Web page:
In a community of Iconographers, people share their experience, knowledge and good ideas! Iconography, like almost any worthwhile activity, benefits from cultivating a sense of community amongst practitioners, admirers, patrons, and students.
We all love and participate in the larger community of Christ’s Church – worldwide. Within this context, there is astonishing variety of practice and interpretation amongst Iconographers. Some of this is culturally determined, and some of the variety comes from different approaches to the Traditions of the Church.
Tolerance is the buzz word of today. Since Icon writers (painters) need to avoid egotism and reactionism in order to be authentic Iconographers, it naturally follows that the love of Christ extends to each person, regardless of their “style” of painting Icons.
Icon writers are humble servants who are able to keep their eyes on God’s purpose with sacred and Holy images, inviting creativity to partner with prayer to create images that inspire the viewer to a closer relationship with God.
Today, while there is a hint of interest in the renewal of sacred art, there is a need for education and training for sacred artists. I think it would be useful to create a place on the RESOURCE page on this blog, that lists credentialed degree programs of sacred art that will be helpful for future Iconographers. Please email me with suggestions or links that might be included. In this way, we can work together to insure the future and quality of sacred art development.
SUMMER OF 2020
This summer my goal for my own Icon writing is to approach the drawing of Icons from a more creative place. Reading Aidan Hart’s book “Beauty, Spirit, Matter, Icons in the Modern World”, I found this quote from Paul Evdokimov “ …the icon painters’ community needs to rediscover the creative power of the ancient iconographers and find an exit from the static immobility of the “copyists” art.
I still love copying from the great master Iconographers, and so I am using them as my models, just as the secular artist uses nature as her model. I am also studying from books like George Kordis’ “Icons as Communion” book the concept of rhythm, movement and dynamic flow in Byzantine Iconography. It’s not an easy task!! But I am getting help from Sister Petra Clare’s tutoring in her online course for Iconographers. She has created a closed Facebook Group where she posts exercise and examples, and we post our sketches and drawings for her comments. So, it’s an online community and we are learning together- it’s a lot of good creative fun! Her website is: eastxwest Online Studies, and she might have room for one or two more students.
The first is September 26-28 at St. Patrick’s Church, Palm Beach Gardens, Florida, and the second is October 24-26 at Saints Peter and Paul Church in Bradenton, Florida. Please email me if you’d like me to save a space for you.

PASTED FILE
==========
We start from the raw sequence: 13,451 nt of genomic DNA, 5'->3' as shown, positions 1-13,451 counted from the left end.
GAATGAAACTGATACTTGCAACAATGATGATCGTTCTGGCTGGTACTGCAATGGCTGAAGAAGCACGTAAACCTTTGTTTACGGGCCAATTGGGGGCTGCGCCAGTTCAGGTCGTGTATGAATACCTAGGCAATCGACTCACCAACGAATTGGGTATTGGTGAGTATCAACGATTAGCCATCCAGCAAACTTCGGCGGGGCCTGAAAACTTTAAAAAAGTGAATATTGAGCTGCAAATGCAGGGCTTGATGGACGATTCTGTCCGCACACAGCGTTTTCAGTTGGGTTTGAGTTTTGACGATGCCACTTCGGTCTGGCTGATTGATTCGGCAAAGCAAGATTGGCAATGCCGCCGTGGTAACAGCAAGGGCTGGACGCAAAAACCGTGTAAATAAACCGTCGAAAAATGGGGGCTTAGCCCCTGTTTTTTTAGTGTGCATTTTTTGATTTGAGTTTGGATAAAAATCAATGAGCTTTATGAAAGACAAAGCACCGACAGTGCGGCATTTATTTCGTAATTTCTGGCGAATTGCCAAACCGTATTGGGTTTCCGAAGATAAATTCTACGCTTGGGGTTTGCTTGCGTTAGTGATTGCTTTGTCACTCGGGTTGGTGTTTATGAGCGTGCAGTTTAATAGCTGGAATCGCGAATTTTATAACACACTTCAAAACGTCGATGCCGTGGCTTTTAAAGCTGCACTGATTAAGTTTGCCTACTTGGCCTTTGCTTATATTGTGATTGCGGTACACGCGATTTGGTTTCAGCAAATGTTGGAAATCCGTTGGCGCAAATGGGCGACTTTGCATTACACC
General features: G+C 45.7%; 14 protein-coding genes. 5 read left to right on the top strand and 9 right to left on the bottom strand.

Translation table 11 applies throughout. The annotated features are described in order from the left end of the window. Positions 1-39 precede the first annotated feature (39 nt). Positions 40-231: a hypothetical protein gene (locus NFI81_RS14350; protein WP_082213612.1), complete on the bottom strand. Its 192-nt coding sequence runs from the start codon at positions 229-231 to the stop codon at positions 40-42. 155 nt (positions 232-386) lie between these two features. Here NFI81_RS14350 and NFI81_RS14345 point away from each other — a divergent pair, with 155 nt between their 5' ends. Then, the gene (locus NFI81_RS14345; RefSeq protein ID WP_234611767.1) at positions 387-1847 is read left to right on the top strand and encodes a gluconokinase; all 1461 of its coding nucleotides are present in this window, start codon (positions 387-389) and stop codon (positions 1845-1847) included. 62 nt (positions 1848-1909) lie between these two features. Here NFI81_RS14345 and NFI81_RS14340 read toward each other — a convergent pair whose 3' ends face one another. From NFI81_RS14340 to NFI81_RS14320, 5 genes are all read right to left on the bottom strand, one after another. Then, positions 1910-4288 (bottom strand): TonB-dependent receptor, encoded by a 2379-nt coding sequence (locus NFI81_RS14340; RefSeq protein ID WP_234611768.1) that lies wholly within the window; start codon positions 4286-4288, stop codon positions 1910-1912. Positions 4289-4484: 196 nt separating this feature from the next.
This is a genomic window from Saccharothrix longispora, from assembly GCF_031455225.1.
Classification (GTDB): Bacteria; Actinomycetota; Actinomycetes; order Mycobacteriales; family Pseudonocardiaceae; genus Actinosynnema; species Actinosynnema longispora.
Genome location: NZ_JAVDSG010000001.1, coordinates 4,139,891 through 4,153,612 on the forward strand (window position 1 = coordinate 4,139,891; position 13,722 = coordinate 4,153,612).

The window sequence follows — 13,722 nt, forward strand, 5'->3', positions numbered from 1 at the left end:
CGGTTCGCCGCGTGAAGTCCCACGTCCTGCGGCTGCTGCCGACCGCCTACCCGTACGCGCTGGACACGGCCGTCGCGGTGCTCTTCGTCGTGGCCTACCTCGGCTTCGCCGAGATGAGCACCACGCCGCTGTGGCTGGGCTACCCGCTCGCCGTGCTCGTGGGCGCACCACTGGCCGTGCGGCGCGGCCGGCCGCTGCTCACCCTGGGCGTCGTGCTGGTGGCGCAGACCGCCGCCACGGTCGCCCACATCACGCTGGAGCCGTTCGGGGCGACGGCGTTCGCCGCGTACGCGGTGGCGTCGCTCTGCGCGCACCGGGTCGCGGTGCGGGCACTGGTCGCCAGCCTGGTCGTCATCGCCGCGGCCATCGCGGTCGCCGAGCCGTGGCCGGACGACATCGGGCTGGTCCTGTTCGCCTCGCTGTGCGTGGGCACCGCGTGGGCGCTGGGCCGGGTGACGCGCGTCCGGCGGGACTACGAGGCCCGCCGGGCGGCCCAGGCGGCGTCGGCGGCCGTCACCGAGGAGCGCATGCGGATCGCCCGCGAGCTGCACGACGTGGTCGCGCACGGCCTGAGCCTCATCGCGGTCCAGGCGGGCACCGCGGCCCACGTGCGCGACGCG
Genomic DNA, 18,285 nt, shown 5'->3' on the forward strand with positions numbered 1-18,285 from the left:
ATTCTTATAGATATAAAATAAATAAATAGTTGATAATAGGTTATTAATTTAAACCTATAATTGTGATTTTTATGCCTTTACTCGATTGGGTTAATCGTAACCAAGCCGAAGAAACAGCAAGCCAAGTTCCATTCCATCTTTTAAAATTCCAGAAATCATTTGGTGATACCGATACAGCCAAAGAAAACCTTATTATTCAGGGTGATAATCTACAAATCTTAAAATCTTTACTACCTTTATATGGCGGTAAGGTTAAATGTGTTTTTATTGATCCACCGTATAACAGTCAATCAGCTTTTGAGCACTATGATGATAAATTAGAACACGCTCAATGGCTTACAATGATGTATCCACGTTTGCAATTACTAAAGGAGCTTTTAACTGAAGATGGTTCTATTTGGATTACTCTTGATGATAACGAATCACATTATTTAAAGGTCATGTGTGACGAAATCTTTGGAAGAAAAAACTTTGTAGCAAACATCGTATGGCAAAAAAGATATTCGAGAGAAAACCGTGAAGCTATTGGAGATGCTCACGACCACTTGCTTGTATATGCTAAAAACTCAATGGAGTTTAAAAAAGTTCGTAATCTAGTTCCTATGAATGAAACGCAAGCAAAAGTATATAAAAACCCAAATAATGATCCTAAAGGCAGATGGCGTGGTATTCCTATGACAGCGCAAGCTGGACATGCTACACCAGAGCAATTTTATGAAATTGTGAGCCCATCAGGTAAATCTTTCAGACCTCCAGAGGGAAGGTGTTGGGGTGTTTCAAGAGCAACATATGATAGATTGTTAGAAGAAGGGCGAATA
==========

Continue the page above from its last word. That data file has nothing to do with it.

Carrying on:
That’s all the news for June, 2019.
May God bless your Eyes, Mind, and hearts, and hands, that all that you say, do or think will be honorable and pleasing to Him!
This month of May, we celebrate Mary, Mother of God, with our prayers and special Icons. This month, Mary Jane Miller, a member of the American Association of Iconographers, has written an article expressing her views of Mary and how perceptions of Mary have changed through the centuries. Here at AAI we are open to informative articles about Iconography from our members, and will publish them from time to time. Email firstname.lastname@example.org for more information if you are interested in writing or publishing an article about Icons that would benefit the Icon writing community.
Mary Icons: a New Contemporary Trinity by Mary Jane Miller
There are three classic prototypes of Mary Icons. Their collective messages point towards a new contemporary trinity of interconnections. As our society has changed, the concept of Mary and her message brings to light provocative and meaningful perspectives on loving. It has been through contemplating her image, and painting icons of her that I have come to realize a deeper mystical message. Her popular iconography may have the keys to how we are to care for creation and one another in the world.
Mary looks directly at the viewer, beckoning us towards poised stillness and constant prayer with palms extended outward in total surrender to what she receives. She contains the Creator of the Universe in her womb.
Mary Icons of the Theotokos
Mary is portrayed as the feminine energy which tenderly nurtures Jesus to become a teacher, rabbi, master and lord. She is the icon which reminds us to love one another, to love life, and to love creation.
Mary Icons of the Hodegitria
Mary becomes a mystical location, she is the challis that holds the “Way” in her lap. She offers us an example of one who can show us what is necessary to give ourselves to God and one another. We like Mary are called to release to the world what we most love and cherish.
The image of Mary has mutated many times throughout centuries of iconography. From the mother of creation Diva, to a Mother of God gazing into the unknown, to a weeping, anguished mother of Jesus she has changed as our society changes. The Renaissance painters in the 16th century changed her image into a more human mother, one of pain or of joy. Mary’s identity has given rise to many doctrinal wars, decrees and debates but her image is more than cult, idol, mystery or divine. She is a fountain of motherhood image, triggering great reflection and contemplation, and she has triggered a wonderful epiphany in me.
Mary Icons Defined Through History